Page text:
The saga continues…

The fifth operation on my left eye, which was a mere three weeks ago, is now merely another installment in the saga of attempts to restore some of my failing vision. The eye is starting to resemble a desiccated bloodshot raisin. Its surface is pocked with craters somewhat like the surface of the moon. I now sport a permanent squint, much like Popeye, not a good look for a woman, but heck, it gives me character of sorts.

The last operation, #4, was to remove the oil bubble that had been inserted in my eye to help seat the retina which was becoming detached by scar tissue removed during the previous one. It is quite something to be able to see the pipette inserted into the eye’s globe and watch the viscuous oil  stretch toward the pipette’s tip and gradually diminish in size. I am glad to report that my complaints to the surgeon about the background elevator-music of Soft Rock in the OR had resulted in blessed unmusical silence which helped me concentrate on ‘observing’ as best I could the procedure. This operation was a slam dunk, or so it seemed. A really quick and painless recovery, only made irritating by my having to lie on my left side all the time for ten days.

Last Thursday, Rumpole drove us for a follow-up appointment with the surgeon. Even the rigmarole in the overcrowded office seemed less onerous this time. Enter Dr. Seemore’s sidekick, an efficient Chinese gentleman with a cultured British Accent. Dr. Seemore, it seems, was on a scant week’s holiday, which given his insane working schedule he truly deserves. This nice surgeon peered this way and that into my eye, shone lights into it and announced that some of the oil had been left in from the last operation and had to come out, during yet another operation. I had an unbearable urge to ask him if, perhaps, removing my eye for good and replacing it with a lovely shiny and smooth glass one might not be a better option. With gracious restraint but gritted teeth, I asked him how many more of this cutting and hacking I still had to anticipate and endure.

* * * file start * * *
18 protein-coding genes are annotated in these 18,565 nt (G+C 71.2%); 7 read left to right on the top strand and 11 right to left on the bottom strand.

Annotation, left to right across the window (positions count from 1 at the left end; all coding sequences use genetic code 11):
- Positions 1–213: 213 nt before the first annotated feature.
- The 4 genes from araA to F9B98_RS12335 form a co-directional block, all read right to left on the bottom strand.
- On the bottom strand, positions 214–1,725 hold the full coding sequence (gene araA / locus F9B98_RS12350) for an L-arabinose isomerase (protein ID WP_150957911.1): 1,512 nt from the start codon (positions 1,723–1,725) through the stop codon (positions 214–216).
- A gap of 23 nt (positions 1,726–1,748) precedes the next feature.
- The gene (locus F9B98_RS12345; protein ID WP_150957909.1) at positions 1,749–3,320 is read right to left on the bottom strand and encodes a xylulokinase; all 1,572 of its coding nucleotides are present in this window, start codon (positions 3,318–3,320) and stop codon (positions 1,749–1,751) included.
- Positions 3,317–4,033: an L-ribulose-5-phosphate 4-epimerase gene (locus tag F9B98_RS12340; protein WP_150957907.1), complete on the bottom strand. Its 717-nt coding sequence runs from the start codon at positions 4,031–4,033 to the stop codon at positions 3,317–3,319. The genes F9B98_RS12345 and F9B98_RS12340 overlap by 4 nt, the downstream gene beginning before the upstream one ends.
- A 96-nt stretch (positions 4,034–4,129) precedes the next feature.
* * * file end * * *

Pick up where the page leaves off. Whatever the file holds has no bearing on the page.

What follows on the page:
“I can’t say,…. maybe a couple more,” he dead-panned, “it all depends what happens during the next operation.”

Ookayy!!! An human eye is not so big an organ that it can take numerous invasions of scalpels and resewings. By now, my eye looks like a badly designed smocking, by a deranged seamstress, one who practises free-form smocking. I am rapidly losing patience with the whole scenario.

On the drive home, Rumpole commiserated with me about the whole deal. I told him how cheesed off and impatient I was feeling, and also that I’d have to suck it up and just get over it.

I came home, poured myself a big glass of red wine, and sat with my journal, writing out my feelings and ideas about what next? and how to adjust to the situation. So I have decided to get back to drawing and painting and and not be daunted by having to learn new ways and means to do these things. So onward to an adventure of an old dog learning new tricks. To Life!

15 Responses to “The saga continues…”

  1. citrus Says:

    I’m sick! Is there any chance of getting a second opinion? This doesn’t seem right to me.

    Roger

  2. Cori Says: